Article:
I was sitting in the bathroom–with the door open(!).  And I looked into the living room and saw Foggy on her cat tree with little Rilke beside her.  It was adorbs.  I hadn’t really played with them much today.  So, I went over to say hi to them both, and they were full-on grooming each other.

Foggy is kind of obsessed with grooming.  All she really does all day is sleep and lick herself.  Which is problematic because she has long hair.  It was such a sweet moment, and I was petting both of them, when Fogg pukes on Rilke, the cat tree, and the recliner below–along with the boxes my roommate had left sitting on said recliner.

Thankfully, (sorry if TMI) it was more of a hairball rather than normal puke.  Except for the stuff that landed on little Rilke.  But there was multiple sites of disgusting.  I had no idea where the stupid upholstery cleaner was, so I was kinda mad.  I decided to go online for a second to cool down.  Then, I went searching for the cleaner and grabbed the paper towels.

When I came back, the puke was missing.  Like no sign of it.  Completely gone.

So was Rilke.  All of a sudden, I see a tiny black and white kitten running across the living room with something hanging out of his mouth.  He kept dropping it and picking it up.

I chased him for a minute, but I knew this little cat was going to run for all he was worth and would probably take his new toy outside eventually if I kept chasing him.  So, I just watched him running around.  I made a note to disinfect our entire apartment.  I was pretty annoyed and yelling at him to let go of the puke.  Fogg yawned, oblivious to the entire insanity, as Cleo watched from the doorway of my bedroom.

I finally was able to grab the little boy, so I stuck him in the bathroom and went to work cleaning the living room.

Rilke howled the whole time.

I gave him a bath and blow-dryed his hair.  He was completely happy to splash in the tub–totally oblivious that I was mad at him.  We came back to my bedroom only to find Cleo and Fogg–once mortal enemies–curled up in my Ikea chair–feet touching.  Cleo snored.  Rilked strained to be with his Fogg-friend.  Fogg swatted his head and then let him curl up with her.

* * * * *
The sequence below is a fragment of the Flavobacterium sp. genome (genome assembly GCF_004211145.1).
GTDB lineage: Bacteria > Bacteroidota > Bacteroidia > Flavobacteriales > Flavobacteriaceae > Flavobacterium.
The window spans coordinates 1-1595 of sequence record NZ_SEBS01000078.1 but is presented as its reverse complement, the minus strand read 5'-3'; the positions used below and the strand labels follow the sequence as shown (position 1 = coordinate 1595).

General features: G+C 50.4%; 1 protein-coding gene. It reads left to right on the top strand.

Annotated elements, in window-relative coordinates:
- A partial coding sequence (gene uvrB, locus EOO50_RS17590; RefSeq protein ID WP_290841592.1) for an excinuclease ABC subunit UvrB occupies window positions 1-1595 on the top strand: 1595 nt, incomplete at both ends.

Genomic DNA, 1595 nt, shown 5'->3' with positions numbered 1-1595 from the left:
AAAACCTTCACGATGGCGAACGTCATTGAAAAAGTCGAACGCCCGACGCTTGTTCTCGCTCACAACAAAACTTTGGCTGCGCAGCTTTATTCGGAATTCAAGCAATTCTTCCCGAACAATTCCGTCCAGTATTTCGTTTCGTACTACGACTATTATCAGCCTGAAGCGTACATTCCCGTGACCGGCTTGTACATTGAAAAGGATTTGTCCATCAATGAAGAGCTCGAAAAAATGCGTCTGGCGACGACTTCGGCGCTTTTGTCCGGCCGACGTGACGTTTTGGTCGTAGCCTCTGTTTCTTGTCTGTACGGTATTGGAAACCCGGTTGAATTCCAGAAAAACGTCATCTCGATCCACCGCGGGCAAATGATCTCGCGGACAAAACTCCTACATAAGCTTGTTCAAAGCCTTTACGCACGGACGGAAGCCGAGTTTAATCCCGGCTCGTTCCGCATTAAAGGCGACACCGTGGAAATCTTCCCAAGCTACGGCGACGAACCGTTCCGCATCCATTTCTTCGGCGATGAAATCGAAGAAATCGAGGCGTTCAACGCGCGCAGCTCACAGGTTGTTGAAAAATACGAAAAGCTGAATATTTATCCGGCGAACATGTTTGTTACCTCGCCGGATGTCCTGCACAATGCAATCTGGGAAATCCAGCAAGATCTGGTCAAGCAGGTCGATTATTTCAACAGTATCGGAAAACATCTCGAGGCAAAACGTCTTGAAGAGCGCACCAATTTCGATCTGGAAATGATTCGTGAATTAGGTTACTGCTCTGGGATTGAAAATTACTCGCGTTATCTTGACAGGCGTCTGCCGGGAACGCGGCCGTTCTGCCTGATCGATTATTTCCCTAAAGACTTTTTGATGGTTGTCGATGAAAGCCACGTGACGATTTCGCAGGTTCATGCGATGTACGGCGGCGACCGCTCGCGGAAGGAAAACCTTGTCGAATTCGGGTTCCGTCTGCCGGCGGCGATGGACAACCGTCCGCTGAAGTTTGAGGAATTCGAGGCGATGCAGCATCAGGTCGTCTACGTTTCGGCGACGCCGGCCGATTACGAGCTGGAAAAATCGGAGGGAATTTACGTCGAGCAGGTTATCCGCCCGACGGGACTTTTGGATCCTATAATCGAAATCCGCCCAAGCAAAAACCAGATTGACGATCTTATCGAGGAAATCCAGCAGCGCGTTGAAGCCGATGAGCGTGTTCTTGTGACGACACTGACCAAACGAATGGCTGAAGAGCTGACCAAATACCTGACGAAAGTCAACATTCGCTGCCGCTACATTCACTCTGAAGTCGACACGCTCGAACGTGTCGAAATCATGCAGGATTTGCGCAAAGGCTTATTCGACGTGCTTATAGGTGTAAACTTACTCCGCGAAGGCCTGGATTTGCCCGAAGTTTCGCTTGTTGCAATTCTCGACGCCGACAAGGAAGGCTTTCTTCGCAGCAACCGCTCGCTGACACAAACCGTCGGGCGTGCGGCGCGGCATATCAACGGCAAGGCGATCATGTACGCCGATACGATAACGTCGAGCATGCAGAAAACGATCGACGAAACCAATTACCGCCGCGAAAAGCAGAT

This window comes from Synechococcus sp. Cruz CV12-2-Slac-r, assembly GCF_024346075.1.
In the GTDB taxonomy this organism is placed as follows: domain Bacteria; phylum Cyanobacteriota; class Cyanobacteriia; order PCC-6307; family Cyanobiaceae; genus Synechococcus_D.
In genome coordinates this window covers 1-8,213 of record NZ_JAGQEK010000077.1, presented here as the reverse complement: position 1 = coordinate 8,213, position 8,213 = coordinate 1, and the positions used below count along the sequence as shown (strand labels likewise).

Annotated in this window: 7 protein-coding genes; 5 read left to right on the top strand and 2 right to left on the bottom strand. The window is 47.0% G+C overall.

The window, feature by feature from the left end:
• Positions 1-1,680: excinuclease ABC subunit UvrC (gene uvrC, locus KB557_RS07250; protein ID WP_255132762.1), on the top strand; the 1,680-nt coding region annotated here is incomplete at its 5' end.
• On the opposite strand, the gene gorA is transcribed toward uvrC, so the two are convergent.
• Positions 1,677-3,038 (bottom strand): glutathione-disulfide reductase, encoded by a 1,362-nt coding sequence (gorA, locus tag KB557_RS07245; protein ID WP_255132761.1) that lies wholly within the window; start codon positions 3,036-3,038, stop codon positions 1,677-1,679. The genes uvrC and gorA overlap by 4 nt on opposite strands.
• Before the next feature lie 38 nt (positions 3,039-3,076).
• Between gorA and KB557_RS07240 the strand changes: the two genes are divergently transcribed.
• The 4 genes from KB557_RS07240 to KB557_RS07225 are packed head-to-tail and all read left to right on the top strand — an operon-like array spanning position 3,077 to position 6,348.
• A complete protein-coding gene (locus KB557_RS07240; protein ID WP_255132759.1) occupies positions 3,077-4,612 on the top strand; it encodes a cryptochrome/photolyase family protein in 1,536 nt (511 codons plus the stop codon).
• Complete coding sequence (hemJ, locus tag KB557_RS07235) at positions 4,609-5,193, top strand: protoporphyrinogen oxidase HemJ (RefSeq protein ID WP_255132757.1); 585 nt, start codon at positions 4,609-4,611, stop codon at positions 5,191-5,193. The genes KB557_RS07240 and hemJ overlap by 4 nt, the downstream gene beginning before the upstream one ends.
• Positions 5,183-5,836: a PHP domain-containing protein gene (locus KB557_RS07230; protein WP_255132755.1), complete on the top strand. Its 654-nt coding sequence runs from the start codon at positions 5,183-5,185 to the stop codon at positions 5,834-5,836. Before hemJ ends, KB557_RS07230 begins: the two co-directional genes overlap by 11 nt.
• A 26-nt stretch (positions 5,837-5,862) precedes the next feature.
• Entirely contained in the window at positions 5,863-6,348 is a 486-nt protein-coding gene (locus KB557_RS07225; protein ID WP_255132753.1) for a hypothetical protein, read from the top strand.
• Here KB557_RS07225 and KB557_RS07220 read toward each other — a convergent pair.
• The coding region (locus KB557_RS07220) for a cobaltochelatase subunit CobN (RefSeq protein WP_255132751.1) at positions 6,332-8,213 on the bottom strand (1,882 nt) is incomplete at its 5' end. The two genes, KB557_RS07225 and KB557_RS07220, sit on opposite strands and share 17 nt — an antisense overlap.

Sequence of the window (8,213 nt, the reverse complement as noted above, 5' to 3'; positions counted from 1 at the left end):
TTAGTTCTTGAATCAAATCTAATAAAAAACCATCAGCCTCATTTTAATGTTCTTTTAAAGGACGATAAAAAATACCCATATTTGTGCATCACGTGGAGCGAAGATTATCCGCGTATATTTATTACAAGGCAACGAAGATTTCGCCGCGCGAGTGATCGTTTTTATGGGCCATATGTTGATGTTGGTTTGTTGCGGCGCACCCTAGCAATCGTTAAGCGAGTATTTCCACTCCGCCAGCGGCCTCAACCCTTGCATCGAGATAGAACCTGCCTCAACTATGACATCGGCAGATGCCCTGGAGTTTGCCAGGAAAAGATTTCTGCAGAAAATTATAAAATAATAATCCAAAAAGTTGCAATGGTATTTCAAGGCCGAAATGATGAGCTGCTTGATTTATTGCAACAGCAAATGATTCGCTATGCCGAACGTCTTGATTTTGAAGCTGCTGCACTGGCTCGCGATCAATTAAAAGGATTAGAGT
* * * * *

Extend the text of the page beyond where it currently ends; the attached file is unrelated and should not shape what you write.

It was a Christmas puke miracle.  These cats have never ever done that.  Ever.

It lasted about five minutes.

And then I just started laughing.  Hysterically.

I really, really needed to laugh.

And in that moment, I was really grateful for my life.  For these three amazing, ridiculous cat-children who I’ve claimed as mine.  For their joy and their innocence and their nonchalance and their unconditional everything.  And I thought, this is who I am.  This is my family.

And it reminded me that–as sad as I was today–as angry as I was–as heartbroken and alone–I can still choose who I am and who I want to be.  I can still be joyful and innocent and loving and in this moment.  Even if I’m covered in puke.

And I made some promises to myself tonight:

-To let myself be what I need to be, but to always choose the silver lining.
-To rely on the people who are my family–who have been my family–not the ones quick to say they’re mine.
-To be better at loving other people.  To tell them because I still have a voice.  To tell people when they hurt me and why and let them fix it.
-To actively choose love and not accept what everyone else has as normal.  It’s great to be abnormal, and I have to create a new normal for me.
-To fight for the life my Mama wanted for me, and the one I’ve worked so hard to create–even if it means telling people off and letting them go.
-To put myself before others because my cup can’t keep being empty and to be better at recognizing it before it makes me bitter and angry.
-To choose things that bring me back to innocence.  If it’s been a long time since I’ve laughed, I need to figure out why and change it.

Funny what some silly animals will teach you.  Even if it’s disgusting.